will include <sname> in its name, where <sname> is the first argument to
The first of the created functions is make-<sname>. It’s called a “constructor”
function and is used to construct values.
The second is a predicate.
Then there is one selector function for each of the n fields. Each is named
<sname>-<fname> where <fname> is the name of a field.
Here’s an example that could turn up in homework.
The last note means that (make-std "Jo" "CS" (list "Math 137")) is
a value, just like 3.14, "Hello, world!", and (list 1 2 3)
(make-std "Jo" "CS" (list "Math 137"))
(list 1 2 3)
We represented our version of a student as a list. Internally,
DrRacket may do that; or it might not. We don’t know.
We need to figure out the substitution rules for structures. This slide formalizes
what we’ve just said in preparation for those rules.
(define-struct 3d (x y z))
(make-3d 3 4 5)
(make-3d 3 (+ 2 2) 5)
(make-3d "one" "two" "three")
(make-3d (make-3d 1 2 3) (make-3d 4 5 6) (make-3d 7 8 9))
Here’s an example of the substitution rules in action.
The fields are listed in the same order in the template as
in the define-struct so a new
structure can be easily constructed with them.
Students who have programmed in an imperative language will often ask
how to change the contents of a field. The answer is that you don’t.
You create a new structure with the same information except for the
field(s) you want to change.
The following is worked example, as you might need to prepare for an assignment.
However, the test data is repeated on each slide, which you obviously
There are two data definitions here. The first is for Std (a student) and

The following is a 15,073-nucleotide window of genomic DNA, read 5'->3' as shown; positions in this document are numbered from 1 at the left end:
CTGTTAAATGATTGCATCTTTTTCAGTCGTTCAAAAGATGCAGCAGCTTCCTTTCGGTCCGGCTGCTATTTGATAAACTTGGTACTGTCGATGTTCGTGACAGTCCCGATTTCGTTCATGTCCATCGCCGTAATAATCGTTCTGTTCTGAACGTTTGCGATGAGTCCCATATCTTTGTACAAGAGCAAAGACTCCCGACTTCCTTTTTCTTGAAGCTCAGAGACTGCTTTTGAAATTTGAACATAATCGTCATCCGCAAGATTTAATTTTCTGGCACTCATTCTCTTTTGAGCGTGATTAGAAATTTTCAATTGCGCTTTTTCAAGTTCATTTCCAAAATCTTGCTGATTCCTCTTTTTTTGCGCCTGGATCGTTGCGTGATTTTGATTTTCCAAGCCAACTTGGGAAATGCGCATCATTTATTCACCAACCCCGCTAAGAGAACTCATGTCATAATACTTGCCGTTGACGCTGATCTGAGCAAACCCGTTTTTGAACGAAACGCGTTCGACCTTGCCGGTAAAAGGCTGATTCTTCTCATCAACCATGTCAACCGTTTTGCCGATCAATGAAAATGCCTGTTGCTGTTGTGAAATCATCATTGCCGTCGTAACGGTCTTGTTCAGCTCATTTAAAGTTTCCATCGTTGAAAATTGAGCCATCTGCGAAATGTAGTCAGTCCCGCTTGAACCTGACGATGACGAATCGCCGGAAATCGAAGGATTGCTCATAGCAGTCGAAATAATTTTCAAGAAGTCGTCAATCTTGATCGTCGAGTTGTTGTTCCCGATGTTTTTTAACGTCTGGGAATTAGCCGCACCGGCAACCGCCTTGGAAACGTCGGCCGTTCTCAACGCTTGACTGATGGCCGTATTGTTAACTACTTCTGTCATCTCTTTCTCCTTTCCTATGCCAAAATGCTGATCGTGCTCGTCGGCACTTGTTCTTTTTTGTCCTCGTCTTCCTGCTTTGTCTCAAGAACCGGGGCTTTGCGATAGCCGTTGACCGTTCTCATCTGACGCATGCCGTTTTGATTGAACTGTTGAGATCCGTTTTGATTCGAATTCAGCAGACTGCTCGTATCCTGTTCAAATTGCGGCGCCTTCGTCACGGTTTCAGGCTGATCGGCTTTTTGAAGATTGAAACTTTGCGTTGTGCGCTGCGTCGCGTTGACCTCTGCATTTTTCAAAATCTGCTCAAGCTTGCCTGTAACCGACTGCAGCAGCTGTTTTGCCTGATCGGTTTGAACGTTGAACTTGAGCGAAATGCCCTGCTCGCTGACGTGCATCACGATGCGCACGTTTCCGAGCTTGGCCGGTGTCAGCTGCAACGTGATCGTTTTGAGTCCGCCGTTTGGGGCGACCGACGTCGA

is associated with the structure definition. It is required.
The second is the data definition for a Classlist. We could do without it by writing
(listof Std) in contracts, but this is so much easier and more understandable.
There is no Racket code that corresponds to this data definition.
In the examples, we can refer to all the information for a given student with
just that student’s identifier (e.g. aj). That’s the big advantage of structures!
class-names consumes a Classlist which is simply a (listof Std). So
the template to start with is the listof-X-template.
;; listof-X-template: (listof X) -> Any
(define (listof-X-template lox)
(cond [(empty? lox) ...]
[(cons? lox) (... (first lox)
(listof-X-template (rest lox)))]))
But notice that (first lox) is a student. So if we were to write out
the full classlist-template we would apply the std-template:
;; classlist-template: Classlist -> Any
(define (classlist-template clst)
(cond [(empty? clst) ...]
[(cons? clst) (... (std-template (first clst))
(classlist-template (rest clst)))])
There is a close correspondence between this version of the template and
the code for class-names.
add-std is a straight-forward list-processing function. It uses the
std-name selector function to access the name of each student on the
list as well as the name of the student to add.
all-enrolled? could also be written without the cond as a pure Boolean expression.
Types like Student and Classlist are for our benefit only. They help us
understand the data that our functions consume and produce.